Rogers also takes ideas and stories that take issues to fully form and unfurl completely out of context to scoff at, such as Flex’s famous feat of flexing so hard he changes the shape of the Pentagon. Rogers dismisses the achievement by saying, “…Flex Mentallo…may succeed for a moment in changing the shape of the system, but the rules by which that system operates, the things it stands for, remain forever unaltered.” That simply isn’t so. Again, from Supergods, “With one tremendous curl of his bicep, he had transformed the Pentagon into a circle…thereby negating its occult energies.” So it did do something within the context of the story. There are critics who slam Aesop Rock for just saying things to say them and not making any sense. There will always be people who don’t do the work of trying to understand and then insist that it’s the artist’s fault. Whether you read books by Tucker Max or Karl Marx, people will always attack what they don’t understand.

It seems at times that Rogers is almost purposely misreading Flex Mentallo. Wally Sage, the main character of the story recounts an experience of reading an “adult” comic when he was young and that it scared him so much he dared to think “I knew I shouldn’t have read those ‘adult’ comics”. Rogers reads the scene of a young person traumatized by a horror comic aimed at an older demographic as, “Even shorter shrift is given to ‘adult’ comics (by which I can only guess Morrison means to indicate undegrounds-the book provides scant details. These are apparently even more morally corrupt and baneful than the plague of dark superheroes….So much for the source of every major aesthetic achievement in comics over the last half century.” Yes Mr. Rogers. That’s exactly what Morrison meant. What he really meant to say was “I hate ‘Love and Rockets’ and think Harvey Pekar is a dick.” If you gave a copy of Neonomicon to a 13 year old, he’d probably have trouble sleeping. Probably because he looks down his nose at the works of R. Crumb.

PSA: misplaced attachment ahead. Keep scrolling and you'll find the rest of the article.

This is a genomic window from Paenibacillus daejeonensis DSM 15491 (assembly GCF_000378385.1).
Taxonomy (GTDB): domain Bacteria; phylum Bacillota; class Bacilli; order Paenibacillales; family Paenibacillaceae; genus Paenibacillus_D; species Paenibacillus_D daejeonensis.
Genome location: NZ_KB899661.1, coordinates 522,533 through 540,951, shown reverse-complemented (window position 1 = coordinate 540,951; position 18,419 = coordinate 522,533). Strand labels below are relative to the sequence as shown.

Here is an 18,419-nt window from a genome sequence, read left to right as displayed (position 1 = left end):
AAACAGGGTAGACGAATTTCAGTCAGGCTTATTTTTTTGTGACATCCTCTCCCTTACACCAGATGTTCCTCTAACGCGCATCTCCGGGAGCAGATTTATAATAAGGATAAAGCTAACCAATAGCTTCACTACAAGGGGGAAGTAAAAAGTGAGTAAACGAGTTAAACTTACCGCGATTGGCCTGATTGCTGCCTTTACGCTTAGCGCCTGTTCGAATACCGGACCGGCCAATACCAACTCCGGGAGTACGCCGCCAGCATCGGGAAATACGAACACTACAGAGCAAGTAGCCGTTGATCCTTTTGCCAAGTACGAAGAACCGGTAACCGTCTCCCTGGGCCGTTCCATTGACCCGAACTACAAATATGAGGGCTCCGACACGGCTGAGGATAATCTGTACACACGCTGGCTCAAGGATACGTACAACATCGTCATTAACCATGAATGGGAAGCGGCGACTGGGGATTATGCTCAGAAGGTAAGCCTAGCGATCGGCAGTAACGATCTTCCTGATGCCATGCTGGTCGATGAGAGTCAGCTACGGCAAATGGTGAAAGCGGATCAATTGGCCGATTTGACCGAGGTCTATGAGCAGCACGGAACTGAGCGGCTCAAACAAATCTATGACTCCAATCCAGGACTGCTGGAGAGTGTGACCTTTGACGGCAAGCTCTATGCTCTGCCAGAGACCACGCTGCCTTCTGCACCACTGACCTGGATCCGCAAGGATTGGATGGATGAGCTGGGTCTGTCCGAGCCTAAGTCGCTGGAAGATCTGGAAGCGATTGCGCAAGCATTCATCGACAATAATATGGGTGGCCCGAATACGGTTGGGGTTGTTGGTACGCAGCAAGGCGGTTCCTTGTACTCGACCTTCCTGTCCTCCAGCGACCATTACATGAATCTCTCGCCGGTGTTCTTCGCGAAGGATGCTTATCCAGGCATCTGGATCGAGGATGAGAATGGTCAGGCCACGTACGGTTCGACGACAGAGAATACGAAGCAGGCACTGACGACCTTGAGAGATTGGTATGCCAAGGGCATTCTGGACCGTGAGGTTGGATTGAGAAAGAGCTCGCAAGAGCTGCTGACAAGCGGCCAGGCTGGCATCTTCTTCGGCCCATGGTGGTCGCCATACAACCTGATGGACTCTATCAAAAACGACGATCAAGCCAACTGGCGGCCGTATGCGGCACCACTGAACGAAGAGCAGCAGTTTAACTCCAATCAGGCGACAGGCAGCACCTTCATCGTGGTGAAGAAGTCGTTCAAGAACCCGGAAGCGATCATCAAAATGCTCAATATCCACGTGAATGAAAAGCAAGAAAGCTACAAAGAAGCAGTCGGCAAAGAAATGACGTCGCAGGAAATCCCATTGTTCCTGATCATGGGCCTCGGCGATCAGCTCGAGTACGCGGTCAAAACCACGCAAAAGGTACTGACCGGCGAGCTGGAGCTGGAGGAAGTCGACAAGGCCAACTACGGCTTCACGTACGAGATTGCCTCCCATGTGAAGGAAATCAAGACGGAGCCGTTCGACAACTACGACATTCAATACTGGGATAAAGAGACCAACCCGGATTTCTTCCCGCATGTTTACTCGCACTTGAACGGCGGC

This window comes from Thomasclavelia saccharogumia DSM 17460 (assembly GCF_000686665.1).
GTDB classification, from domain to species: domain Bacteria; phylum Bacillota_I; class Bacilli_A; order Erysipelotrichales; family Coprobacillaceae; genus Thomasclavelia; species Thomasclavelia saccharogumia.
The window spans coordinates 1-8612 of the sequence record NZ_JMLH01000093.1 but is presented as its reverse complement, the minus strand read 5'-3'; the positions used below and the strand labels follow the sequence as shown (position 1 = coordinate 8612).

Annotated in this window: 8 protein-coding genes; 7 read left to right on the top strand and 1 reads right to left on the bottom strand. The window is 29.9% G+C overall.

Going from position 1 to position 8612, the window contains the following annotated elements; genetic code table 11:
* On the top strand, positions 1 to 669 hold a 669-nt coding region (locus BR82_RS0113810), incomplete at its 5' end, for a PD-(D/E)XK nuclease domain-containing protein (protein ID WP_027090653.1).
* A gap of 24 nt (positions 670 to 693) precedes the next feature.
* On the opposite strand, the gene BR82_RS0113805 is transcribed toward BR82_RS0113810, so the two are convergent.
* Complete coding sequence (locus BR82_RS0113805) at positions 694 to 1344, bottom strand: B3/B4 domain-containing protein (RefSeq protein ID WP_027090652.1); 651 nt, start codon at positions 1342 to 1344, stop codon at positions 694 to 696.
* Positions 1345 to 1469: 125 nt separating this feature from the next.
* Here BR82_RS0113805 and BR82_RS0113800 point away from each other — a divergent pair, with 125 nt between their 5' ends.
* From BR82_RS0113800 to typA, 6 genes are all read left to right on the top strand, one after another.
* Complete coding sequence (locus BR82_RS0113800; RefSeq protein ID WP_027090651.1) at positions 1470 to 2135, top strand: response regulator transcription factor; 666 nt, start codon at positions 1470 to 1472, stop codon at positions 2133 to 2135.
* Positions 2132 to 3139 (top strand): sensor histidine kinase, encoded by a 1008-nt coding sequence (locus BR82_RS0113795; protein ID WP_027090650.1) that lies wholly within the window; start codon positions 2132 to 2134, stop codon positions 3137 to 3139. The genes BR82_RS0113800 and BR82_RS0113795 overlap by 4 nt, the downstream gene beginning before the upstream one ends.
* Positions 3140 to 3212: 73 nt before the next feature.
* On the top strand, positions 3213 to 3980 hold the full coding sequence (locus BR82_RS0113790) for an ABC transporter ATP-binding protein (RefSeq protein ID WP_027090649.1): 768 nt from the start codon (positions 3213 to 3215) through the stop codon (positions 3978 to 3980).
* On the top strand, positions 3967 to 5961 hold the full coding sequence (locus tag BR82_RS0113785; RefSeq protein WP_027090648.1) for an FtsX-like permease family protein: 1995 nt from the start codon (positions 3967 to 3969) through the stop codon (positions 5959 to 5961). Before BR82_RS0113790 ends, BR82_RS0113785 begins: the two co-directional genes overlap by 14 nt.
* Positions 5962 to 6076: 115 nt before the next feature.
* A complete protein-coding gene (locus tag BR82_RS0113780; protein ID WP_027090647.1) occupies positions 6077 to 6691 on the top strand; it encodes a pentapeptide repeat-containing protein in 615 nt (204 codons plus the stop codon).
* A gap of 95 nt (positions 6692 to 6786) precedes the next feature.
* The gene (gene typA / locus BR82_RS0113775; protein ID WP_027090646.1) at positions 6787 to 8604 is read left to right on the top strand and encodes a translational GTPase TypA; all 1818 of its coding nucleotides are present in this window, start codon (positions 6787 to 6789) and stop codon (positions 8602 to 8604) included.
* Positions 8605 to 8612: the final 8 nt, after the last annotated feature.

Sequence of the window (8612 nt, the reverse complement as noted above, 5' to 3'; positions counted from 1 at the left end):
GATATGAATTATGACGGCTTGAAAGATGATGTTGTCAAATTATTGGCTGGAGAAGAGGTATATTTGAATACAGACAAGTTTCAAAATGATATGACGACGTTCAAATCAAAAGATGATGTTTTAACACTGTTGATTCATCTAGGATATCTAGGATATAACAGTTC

Another criminal fault in the work is the fact that the book about the history of superhero comics and how it relates to Grant Morrison’s personal development is only about the history of superhero comics. I like to imagine Mr. Rogers picking up a cook book and then angrily rushing to his ipad to bang out, “This cookbook said nothing about mixing drinks. 0 stars.”Flex Mentallo is in part the history of superhero comics, from Grant’s Supergods, ” Each of the four issues took its thematic cue from a different age of comics.” In fact Rogers even admits this earlier in his rambling diatribe where every paragraph might as well begin “AND ANOTHER THING!”. What this means is that despite the fact that Rogers understands the focus of the book, he’s still mad because why would anyone take superheroes seriously to begin with?